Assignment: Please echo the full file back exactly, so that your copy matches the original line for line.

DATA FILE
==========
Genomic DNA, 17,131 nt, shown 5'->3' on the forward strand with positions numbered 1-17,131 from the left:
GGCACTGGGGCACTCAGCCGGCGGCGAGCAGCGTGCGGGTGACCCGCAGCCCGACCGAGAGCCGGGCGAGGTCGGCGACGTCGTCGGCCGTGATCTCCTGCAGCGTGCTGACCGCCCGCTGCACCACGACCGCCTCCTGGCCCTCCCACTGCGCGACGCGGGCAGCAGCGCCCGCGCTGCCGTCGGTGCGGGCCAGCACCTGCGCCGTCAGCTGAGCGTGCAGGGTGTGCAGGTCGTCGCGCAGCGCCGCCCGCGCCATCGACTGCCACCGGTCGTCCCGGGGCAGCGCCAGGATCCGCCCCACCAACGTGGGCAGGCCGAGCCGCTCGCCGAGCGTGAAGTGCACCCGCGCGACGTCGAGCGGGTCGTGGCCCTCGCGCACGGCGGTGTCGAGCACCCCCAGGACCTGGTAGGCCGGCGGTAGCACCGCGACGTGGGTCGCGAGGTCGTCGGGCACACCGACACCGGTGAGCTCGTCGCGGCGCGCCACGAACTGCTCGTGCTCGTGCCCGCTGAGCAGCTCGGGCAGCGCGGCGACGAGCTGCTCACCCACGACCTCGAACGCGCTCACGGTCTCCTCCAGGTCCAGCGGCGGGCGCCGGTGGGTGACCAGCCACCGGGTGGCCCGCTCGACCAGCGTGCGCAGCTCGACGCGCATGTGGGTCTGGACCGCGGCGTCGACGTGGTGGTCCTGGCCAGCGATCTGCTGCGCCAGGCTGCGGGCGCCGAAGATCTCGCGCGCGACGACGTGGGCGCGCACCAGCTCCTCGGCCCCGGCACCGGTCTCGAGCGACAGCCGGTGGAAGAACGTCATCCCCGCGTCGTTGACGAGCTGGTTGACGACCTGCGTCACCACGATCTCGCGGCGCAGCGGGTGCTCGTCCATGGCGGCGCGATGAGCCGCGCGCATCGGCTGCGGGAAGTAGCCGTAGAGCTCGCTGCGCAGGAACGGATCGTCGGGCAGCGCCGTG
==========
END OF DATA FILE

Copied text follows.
Genomic DNA, 17,131 nt, shown 5'->3' on the forward strand with positions numbered 1-17,131 from the left:
GGCACTGGGGCACTCAGCCGGCGGCGAGCAGCGTGCGGGTGACCCGCAGCCCGACCGAGAGCCGGGCGAGGTCGGCGACGTCGTCGGCCGTGATCTCCTGCAGCGTGCTGACCGCCCGCTGCACCACGACCGCCTCCTGGCCCTCCCACTGCGCGACGCGGGCAGCAGCGCCCGCGCTGCCGTCGGTGCGGGCCAGCACCTGCGCCGTCAGCTGAGCGTGCAGGGTGTGCAGGTCGTCGCGCAGCGCCGCCCGCGCCATCGACTGCCACCGGTCGTCCCGGGGCAGCGCCAGGATCCGCCCCACCAACGTGGGCAGGCCGAGCCGCTCGCCGAGCGTGAAGTGCACCCGCGCGACGTCGAGCGGGTCGTGGCCCTCGCGCACGGCGGTGTCGAGCACCCCCAGGACCTGGTAGGCCGGCGGTAGCACCGCGACGTGGGTCGCGAGGTCGTCGGGCACACCGACACCGGTGAGCTCGTCGCGGCGCGCCACGAACTGCTCGTGCTCGTGCCCGCTGAGCAGCTCGGGCAGCGCGGCGACGAGCTGCTCACCCACGACCTCGAACGCGCTCACGGTCTCCTCCAGGTCCAGCGGCGGGCGCCGGTGGGTGACCAGCCACCGGGTGGCCCGCTCGACCAGCGTGCGCAGCTCGACGCGCATGTGGGTCTGGACCGCGGCGTCGACGTGGTGGTCCTGGCCAGCGATCTGCTGCGCCAGGCTGCGGGCGCCGAAGATCTCGCGCGCGACGACGTGGGCGCGCACCAGCTCCTCGGCCCCGGCACCGGTCTCGAGCGACAGCCGGTGGAAGAACGTCATCCCCGCGTCGTTGACGAGCTGGTTGACGACCTGCGTCACCACGATCTCGCGGCGCAGCGGGTGCTCGTCCATGGCGGCGCGATGAGCCGCGCGCATCGGCTGCGGGAAGTAGCCGTAGAGCTCGCTGCGCAGGAACGGATCGTCGGGCAGCGCCGTG